Waiting for WCAG 2.2: when will they be released, and what to expect?
Research and development
In Italy, it is happening more and more frequently to read texts where the schwa symbol “ə” is used, both on social networks and on the web. This is a solution adopted by the so-called “inclusive language”, which aims to erase any gender discrimination conveyed by the language.
Many Italian publishers are therefore adopting this language change to make some books more gender-inclusive. But is this solution inclusive for everyone, including people with disabilities who use assistive technologies? How is the schwa read by text-to-speech and how is it converted to digital Braille?
Working in accessible digital publishing for years, Fondazione LIA has decided to test this solution with different technologies. Here we show the results of these first tests.
Inclusive language is a proposal to modify Romance languages to overcome two major limitations: the characterization based on gender binarism, which excludes those who do not identify with male/female gender, and the over-extended use of the masculine gender in plurals collectives.
In the French case, it consists of extending the neutral vowel “e” in place of the masculine or feminine one. In Spanish and Portuguese, one solution involves the use of “x” and “@” to replace the vowel that marks gender, such as tod@s (everyone). In Italian, the solutions proposed over time have been different, including the use of the asterisk or vowel “u” used as a neutral gender, such as in tutt* or tuttu instead of tutti(everyone).
Another of the preferred and most widespread solutions is the use of the schwa “ə”, a symbol of the international phonetic alphabet (IPA) that corresponds to a vowel sound present in a few Italian dialects. In its plural version, the long schwa “з” is sometimes adopted.
While it is true that the schwa was initially adopted in Italian to ensure gender inclusion, it must be tested so that this choice does not exclude another category of people: those who access content through assistive technologies, such as users with visual impairments.
Screen readers are assistive technologies capable of identifying and decoding the text on the screen and conveying it to blind and visually impaired users through text-to-speech or digital Braille. One of the main objections raised against the adoption of the schwa is that these symbols are not supported by screen readers and speech synthesis.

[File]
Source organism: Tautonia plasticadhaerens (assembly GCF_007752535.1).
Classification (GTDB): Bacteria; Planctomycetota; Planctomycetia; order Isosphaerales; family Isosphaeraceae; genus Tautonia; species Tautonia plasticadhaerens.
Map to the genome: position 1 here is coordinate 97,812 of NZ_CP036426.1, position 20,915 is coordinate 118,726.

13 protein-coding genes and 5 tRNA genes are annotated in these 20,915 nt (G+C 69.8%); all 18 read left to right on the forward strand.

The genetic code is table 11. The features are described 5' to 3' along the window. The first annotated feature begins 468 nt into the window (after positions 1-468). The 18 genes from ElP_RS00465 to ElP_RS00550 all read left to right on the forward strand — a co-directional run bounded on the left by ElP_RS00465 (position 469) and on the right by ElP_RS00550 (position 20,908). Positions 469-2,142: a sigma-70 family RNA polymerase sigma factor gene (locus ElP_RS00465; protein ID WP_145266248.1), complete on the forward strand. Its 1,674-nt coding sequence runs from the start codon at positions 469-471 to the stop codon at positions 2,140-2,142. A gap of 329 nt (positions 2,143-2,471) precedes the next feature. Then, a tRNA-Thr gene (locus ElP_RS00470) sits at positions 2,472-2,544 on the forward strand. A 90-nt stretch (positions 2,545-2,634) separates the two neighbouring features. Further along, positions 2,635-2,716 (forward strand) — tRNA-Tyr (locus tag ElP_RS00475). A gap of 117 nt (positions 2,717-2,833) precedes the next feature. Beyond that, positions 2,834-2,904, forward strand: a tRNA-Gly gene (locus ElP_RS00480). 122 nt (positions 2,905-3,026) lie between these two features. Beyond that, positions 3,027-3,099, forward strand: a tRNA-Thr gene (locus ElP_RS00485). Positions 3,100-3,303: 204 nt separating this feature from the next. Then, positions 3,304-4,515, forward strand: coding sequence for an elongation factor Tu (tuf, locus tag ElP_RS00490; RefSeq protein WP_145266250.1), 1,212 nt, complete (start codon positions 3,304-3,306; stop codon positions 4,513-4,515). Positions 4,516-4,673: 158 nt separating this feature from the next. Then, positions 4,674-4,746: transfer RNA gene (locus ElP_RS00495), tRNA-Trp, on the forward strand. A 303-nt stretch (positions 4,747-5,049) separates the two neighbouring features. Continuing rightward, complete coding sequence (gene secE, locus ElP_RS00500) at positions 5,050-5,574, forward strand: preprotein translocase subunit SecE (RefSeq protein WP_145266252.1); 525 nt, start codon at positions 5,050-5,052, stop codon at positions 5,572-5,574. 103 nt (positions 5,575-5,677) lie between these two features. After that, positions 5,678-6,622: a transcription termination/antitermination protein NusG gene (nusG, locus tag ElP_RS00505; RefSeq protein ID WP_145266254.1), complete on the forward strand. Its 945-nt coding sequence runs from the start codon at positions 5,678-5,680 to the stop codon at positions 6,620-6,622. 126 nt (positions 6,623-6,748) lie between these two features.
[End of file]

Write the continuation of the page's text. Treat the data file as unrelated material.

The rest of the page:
We carried out tests with different combinations of screen readers, browsers and operating systems to check how the schwa is read within a text. The results we have obtained are in agreement: screen readers either ignore or incorrectly read the schwa.
In most cases, this symbol is not matched with any sound, thus causing readers to have a gap effect and making it difficult to understand the text. On devices with iOS as their operating system, the situation is different: the ə is read “schwa”, while the long schwa з is read “???aperta rovesciata” (“???inverse acute accent”). This is obviously not an optimal interpretation for the end user and it makes it difficult to read long texts written with repeated use of these symbols.
When the schwa is used in a Microsoft Word document, an acoustic signal warns the user of a spelling error as the words with the schwa are not recognized as words belonging to the Italian lexicon.
Currently, the use of the schwa is not supported by assistive technologies. As it is not accessible, it risks excluding a category of people with disabilities.
It should also be considered that its use could create compbrensibilityproblems for some dyslexic users or those with neurodiversity. Furthermore, since the schwa is generally considered a symbol and not a letter, it is rarely encoded in highly legible fonts that facilitate reading for dyslexics.
Although often used as similar concepts, inclusiveness and accessibility indicate two different concepts. Inclusiveness are the strategies and efforts to favor the full participation of each individual in society, but accessibility is a necessary requirement, also technologically, so that full inclusion can be achieved.
We are facing the case where technology has not caught up with social change. To ensure that some categories of people with disabilities are not excluded, it is necessary to wait for schwa to be integrated into the functionality of screen readers and in the meantime to push for these technological updates to be implemented.